By feeding birds you can help them survive and take pleasure in watching them in your very own garden.

Top Tips

If you are feeding wild birds for the first time be patient. Our feathered friends may take a while to realise food is there and even then may be a little wary at first.

Once you start feeding wild birds, food should be provided regularly as the birds will become to depend on the food you will put out.

Do not feed
salty snacks, highly flavoured foods, uncooked rice or whole bacon, These can be fatal to wild birds.

To prevent overcrowding in feeding areas by providing several feeding sites around the garden. Avoid using sites near cover that cats or other predators could use to lurk in.

Feed peanuts through a peanut feeder so that birds can only take small fragments. This is particularly important during the nesting period between April and September.

Regularly clean feeding sites to prevent the build up of faeces and waste food.

By putting out a selection of wild bird food you will attract a broader range of bird species.


When to Feed Wild Birds

All year round! The RSPB and BTO approve of this because ...

During the spring, the female can be using half of her energy to produce eggs and the male will be defending his mate and territory from other birds.

In the summer, our hand-outs supplement the adult bird's diet, reduces competition between birds and allows them to feed their young with more of the natural food that they are foraging for. After breeding many of the birds are in poor condition and will moult their feathers.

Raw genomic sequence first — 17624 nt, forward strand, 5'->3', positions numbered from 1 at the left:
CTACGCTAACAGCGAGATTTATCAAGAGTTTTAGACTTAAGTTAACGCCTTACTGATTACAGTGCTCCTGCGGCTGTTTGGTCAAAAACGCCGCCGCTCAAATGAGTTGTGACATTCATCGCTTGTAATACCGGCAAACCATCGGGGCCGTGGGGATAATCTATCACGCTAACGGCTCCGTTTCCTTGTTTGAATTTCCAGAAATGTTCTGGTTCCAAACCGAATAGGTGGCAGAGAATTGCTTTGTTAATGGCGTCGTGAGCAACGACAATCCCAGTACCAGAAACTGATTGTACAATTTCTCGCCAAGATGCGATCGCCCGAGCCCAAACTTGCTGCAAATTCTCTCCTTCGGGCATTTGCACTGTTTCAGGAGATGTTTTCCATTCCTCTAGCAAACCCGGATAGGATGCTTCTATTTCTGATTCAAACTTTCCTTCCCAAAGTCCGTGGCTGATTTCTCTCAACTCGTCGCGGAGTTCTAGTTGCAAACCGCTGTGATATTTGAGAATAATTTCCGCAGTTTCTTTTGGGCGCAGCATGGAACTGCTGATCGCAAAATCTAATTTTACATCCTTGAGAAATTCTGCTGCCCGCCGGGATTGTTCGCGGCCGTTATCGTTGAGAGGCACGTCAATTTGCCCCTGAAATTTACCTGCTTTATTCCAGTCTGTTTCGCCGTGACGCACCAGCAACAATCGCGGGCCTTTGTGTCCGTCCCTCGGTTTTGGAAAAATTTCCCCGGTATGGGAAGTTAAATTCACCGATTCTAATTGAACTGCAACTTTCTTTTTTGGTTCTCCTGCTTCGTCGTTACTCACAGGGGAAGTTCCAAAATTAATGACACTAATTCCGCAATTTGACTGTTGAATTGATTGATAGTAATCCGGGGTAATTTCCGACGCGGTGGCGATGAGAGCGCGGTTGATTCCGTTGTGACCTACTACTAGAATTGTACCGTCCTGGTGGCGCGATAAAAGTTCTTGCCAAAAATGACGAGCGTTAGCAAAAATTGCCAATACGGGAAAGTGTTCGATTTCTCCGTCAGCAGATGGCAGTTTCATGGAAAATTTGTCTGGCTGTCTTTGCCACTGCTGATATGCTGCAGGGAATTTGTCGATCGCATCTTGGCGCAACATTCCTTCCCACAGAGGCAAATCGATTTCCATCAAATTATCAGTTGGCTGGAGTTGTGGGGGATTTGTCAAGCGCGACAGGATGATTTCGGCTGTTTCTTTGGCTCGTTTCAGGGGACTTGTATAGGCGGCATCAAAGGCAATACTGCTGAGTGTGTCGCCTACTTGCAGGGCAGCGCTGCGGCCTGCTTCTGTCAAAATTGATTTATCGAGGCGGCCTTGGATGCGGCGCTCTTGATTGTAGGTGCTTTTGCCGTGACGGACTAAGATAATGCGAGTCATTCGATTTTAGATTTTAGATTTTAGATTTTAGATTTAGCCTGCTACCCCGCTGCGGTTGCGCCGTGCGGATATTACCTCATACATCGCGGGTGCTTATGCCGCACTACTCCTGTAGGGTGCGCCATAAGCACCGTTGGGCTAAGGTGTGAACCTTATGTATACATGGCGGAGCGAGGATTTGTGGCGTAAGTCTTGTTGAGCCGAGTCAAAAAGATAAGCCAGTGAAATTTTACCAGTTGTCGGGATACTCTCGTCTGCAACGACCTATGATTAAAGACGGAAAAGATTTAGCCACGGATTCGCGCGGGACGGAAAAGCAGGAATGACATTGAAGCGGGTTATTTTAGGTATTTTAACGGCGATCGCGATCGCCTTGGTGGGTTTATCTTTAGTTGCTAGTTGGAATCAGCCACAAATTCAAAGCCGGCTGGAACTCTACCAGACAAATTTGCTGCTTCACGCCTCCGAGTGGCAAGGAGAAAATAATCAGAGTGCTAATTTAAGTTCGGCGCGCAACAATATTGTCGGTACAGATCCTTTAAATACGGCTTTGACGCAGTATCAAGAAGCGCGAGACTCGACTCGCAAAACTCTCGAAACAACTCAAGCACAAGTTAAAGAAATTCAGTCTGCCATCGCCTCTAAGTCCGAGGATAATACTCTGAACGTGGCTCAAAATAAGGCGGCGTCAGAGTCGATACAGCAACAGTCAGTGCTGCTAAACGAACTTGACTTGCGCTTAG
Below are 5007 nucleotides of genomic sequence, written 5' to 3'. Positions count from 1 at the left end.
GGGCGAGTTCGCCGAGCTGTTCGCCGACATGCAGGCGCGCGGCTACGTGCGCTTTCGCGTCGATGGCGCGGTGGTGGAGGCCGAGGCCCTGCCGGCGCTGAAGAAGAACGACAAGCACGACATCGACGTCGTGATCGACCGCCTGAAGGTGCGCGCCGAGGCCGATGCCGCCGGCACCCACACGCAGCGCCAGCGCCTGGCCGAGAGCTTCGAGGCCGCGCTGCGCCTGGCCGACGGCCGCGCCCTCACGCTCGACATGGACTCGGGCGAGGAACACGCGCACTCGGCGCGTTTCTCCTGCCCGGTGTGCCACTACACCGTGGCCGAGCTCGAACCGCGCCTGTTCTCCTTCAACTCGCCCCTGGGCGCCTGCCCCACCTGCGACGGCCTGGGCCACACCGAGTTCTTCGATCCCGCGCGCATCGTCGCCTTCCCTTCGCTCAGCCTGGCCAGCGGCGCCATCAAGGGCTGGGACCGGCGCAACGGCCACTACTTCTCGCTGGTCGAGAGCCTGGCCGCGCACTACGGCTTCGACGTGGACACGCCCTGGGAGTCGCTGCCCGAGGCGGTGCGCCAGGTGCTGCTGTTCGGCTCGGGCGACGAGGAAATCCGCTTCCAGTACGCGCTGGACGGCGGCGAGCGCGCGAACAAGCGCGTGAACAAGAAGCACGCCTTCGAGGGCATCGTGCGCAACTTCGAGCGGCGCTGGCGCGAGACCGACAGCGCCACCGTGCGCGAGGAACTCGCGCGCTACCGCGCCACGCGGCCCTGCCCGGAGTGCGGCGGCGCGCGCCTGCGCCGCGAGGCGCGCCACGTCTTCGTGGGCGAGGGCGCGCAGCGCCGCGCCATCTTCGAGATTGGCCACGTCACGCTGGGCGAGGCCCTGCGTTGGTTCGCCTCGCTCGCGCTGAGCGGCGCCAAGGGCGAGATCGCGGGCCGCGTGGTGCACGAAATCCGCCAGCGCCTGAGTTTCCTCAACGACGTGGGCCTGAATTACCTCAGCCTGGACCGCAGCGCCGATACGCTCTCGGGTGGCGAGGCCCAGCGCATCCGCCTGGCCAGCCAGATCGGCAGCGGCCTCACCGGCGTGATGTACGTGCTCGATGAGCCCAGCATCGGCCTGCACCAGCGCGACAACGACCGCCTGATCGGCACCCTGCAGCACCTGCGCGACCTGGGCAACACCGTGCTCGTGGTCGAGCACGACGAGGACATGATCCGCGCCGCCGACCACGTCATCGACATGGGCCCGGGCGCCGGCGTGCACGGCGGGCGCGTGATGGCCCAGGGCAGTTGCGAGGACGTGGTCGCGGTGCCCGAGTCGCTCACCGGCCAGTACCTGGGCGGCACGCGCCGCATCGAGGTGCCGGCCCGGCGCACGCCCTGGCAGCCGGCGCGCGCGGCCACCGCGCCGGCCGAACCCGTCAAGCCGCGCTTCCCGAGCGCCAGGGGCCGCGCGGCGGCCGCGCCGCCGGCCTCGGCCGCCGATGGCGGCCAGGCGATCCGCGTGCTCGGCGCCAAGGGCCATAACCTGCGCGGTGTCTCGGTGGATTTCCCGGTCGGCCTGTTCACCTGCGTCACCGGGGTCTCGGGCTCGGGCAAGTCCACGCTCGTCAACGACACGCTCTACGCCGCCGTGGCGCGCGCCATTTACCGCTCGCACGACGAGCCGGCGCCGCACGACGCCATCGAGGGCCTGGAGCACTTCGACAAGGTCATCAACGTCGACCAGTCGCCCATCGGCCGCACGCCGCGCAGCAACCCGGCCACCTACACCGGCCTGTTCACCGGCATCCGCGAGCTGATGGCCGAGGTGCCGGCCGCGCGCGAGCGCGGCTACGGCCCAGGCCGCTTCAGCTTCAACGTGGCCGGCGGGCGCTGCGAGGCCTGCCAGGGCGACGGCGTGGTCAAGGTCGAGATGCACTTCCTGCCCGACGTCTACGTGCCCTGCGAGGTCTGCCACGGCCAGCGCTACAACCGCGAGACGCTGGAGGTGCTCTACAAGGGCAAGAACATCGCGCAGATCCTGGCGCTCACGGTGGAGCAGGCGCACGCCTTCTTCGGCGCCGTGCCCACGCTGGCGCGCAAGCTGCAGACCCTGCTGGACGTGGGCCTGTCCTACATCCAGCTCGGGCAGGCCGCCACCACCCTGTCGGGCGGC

At the start of autumn, many of our summer visitors need to build up fat reserves that will see them through their migration to wintering grounds in the Mediterranean and Africa.

The cold weather and short days of the winter months mean that birds can find it difficult to find enough food to survive. Small birds, such as those that visit our gardens, need to eat 30 to 40% of their body weight daily to survive.


Water

Birds need water for both drinking and bathing so ensure fresh water is available all year round.

To keep warm, birds need to keep their feathers really clean so ensure water supplies do not freeze up during Winter.


Hygiene and Safety

Outbreaks of diseases such as Salmonella and E.coli are a constant threat and can quickly spread from infected birds to healthy birds sharing the same feeding areas.

These guidelines should ensure that your garden visitors remain both happy and healthy.

Feeders, bird tables and particularly seed trays should be thoroughly cheaned on a regular basis as most diseases are transmitted via infected droppings. If an infection occurs, disinfect regularly.

Regularly clean up areas underneath feeders, particularly when black sunflower seeds are being fed as the husks can pile up.

Make sure that food is not left out on the ground at night as rats and mice can be attracted.

Move bird tables and feeders around the garden or, if possible, have several different feeding sites within the garden and keep them spread out to avoid having large numbers of birds in one location at the same time.

Keep surfaces on which birds feed clean. Sweep bird tables daily and regularly provide ground-fed foodsin a different place.

Observe strict personal hygiene when handling bird feeders and tables, particularly if infection has occurred. Some bird diseases can be transmitted to humans so we recommend you wear gloves when cleaning and wash your hands thoroughly afterwards. Feeders should not be cleaned indoors or near food preparation areas.

If water is provided in bird baths or other drinking devices, change it regularly. Disinfect and rinse these containers on a regular basis and de-ice during cold weather. Don't be tempted to use anti-freeze, salt or glycerine as it can be harmful to the birds.